In Trentino, in the “hottest” days of drodesera 2011, an ethnographic survey explores the topic of DROME 20 – the Catastrophe issue, through the observation and the contact with six selected collectives that neither comfort nor repair, but are nonetheless essential.
The first episode of the report about the Fies factory’s companies is with ANAGOOR.
How would you react to the possibility of an imminent catastrophe?
We should, first of all, know if the menace comes from above or from below. In Kaltenburg (2008), Marcel Beyer gives an impressive description of the bombing of Dresden that took place on February 13, 1945. The firepower thrown, back then, by the Allies down into the city made the bombing of the previous year look like a pale anticipation. «See, human beings are capable of anything, you will remember this day for the rest of your life», says the mother to her son, before being knocked down by the explosion. Above, from the red-hot skies of Dresden plenty of birds, charred as clots of tar and blood, are raining down and they hit the boy with a dull thud, while woodpeckers flee from the chambers of burning trees, the already naked flamingos hardly take off, ducks burn all together on the water, and lastly, a few metres beneath the hell, in the dark cellar of a building or a bunker, lays down with the eyes shut, locked in a wooden case, the bare and regal Sleeping Venus by Giorgione. Here is what I would do: once I have decided whether is preferable to hide beneath the ground, or up, on the peak of a mountain, I will seek refuge from the catastrophe trying to save something fragile and precious.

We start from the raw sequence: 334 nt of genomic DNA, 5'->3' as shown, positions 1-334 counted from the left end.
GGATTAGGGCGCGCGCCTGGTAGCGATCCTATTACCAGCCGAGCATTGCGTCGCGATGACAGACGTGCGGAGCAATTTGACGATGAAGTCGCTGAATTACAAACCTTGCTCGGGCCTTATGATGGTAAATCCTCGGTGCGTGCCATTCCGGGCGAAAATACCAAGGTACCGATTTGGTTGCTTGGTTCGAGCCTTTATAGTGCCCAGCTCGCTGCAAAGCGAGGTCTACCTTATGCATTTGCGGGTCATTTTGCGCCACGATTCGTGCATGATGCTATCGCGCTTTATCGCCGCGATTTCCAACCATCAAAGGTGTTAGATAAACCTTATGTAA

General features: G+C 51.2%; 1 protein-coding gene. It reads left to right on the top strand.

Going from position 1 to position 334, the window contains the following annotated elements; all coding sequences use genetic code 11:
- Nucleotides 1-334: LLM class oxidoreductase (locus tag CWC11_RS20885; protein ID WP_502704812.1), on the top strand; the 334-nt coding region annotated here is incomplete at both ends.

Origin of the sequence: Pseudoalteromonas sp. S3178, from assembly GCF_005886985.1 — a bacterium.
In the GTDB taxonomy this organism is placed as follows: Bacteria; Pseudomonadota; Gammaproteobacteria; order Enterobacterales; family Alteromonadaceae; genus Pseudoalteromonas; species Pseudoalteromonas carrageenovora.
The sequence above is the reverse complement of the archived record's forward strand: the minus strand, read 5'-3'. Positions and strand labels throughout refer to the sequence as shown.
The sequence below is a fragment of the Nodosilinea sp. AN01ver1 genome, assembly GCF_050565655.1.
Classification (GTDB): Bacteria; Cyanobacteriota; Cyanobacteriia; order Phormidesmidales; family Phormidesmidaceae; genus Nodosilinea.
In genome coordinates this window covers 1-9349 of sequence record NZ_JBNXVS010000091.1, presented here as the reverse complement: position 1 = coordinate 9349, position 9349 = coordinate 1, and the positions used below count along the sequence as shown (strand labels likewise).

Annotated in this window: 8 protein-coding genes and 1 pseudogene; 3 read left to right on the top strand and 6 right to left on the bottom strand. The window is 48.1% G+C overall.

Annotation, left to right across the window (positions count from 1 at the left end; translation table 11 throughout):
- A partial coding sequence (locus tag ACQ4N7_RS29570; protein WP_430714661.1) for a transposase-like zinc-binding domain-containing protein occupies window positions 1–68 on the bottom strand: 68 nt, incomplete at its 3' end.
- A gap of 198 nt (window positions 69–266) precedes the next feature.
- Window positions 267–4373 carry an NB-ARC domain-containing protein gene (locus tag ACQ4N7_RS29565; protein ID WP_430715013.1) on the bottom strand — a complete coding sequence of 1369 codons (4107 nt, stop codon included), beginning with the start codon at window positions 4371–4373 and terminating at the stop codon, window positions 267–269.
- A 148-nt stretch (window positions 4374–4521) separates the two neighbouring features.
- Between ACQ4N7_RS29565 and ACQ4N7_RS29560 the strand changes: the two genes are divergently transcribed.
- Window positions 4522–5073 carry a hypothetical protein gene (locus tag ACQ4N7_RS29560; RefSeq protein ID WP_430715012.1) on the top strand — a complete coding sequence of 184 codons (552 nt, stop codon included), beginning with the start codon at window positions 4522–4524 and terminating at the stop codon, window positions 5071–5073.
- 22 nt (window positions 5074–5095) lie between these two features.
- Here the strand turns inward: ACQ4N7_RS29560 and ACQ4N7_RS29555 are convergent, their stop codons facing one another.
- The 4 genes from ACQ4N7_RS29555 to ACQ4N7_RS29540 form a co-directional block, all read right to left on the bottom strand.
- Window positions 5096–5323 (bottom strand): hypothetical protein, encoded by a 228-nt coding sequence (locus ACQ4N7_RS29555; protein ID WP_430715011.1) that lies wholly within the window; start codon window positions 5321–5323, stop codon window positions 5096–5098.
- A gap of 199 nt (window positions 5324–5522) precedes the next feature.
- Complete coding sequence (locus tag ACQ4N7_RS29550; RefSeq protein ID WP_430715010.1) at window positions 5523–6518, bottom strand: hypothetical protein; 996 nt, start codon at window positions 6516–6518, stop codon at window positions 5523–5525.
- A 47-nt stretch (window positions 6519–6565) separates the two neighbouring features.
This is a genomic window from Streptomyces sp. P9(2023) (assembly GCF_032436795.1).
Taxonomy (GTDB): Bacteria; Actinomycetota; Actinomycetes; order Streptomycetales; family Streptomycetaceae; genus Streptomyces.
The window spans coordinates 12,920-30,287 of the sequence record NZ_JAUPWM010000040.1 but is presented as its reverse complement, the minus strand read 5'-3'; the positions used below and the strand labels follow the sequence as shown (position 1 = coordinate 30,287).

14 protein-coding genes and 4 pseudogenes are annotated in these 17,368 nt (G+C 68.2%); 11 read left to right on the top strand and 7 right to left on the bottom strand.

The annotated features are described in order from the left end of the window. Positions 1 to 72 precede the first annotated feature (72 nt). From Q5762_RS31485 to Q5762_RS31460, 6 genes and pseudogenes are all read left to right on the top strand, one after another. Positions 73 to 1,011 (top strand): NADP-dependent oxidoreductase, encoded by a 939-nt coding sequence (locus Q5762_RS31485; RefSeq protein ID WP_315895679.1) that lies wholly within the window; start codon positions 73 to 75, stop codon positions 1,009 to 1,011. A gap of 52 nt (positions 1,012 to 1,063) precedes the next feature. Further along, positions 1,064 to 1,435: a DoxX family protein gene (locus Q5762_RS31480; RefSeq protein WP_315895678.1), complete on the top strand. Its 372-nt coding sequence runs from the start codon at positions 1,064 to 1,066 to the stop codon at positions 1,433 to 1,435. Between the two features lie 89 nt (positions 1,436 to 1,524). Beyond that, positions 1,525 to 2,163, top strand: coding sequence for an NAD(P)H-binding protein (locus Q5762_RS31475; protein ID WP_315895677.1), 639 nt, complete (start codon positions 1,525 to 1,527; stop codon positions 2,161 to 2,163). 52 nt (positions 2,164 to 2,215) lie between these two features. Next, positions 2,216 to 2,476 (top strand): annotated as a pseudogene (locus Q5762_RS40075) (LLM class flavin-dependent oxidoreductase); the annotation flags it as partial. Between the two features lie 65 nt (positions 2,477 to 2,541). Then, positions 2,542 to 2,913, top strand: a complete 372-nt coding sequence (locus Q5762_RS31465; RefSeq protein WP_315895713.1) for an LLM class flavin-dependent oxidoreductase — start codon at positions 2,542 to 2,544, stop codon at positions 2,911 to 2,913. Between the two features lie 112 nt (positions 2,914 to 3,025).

Founded in Castelfranco Veneto (Treviso, Italy) in 2000, the theatrical company ANAGOOR looks far away in order to recover the traces of its visionary temperament. Through several suggestions – ranging from Giorgione’s enigmatic painting to Mariano Fortuny’s genius, not to mention Grimm’s fairy tales and Alda Merini’s poetry -, Anagoor has undertaken a research aimed to stage conflict, anguish, human frailty, the upheaval of growth and the value of memory. Beauty and devastation are the two faces of the same coin…
text by Francesca Cogoni
photo by Carlo Beccalli for DROME magazine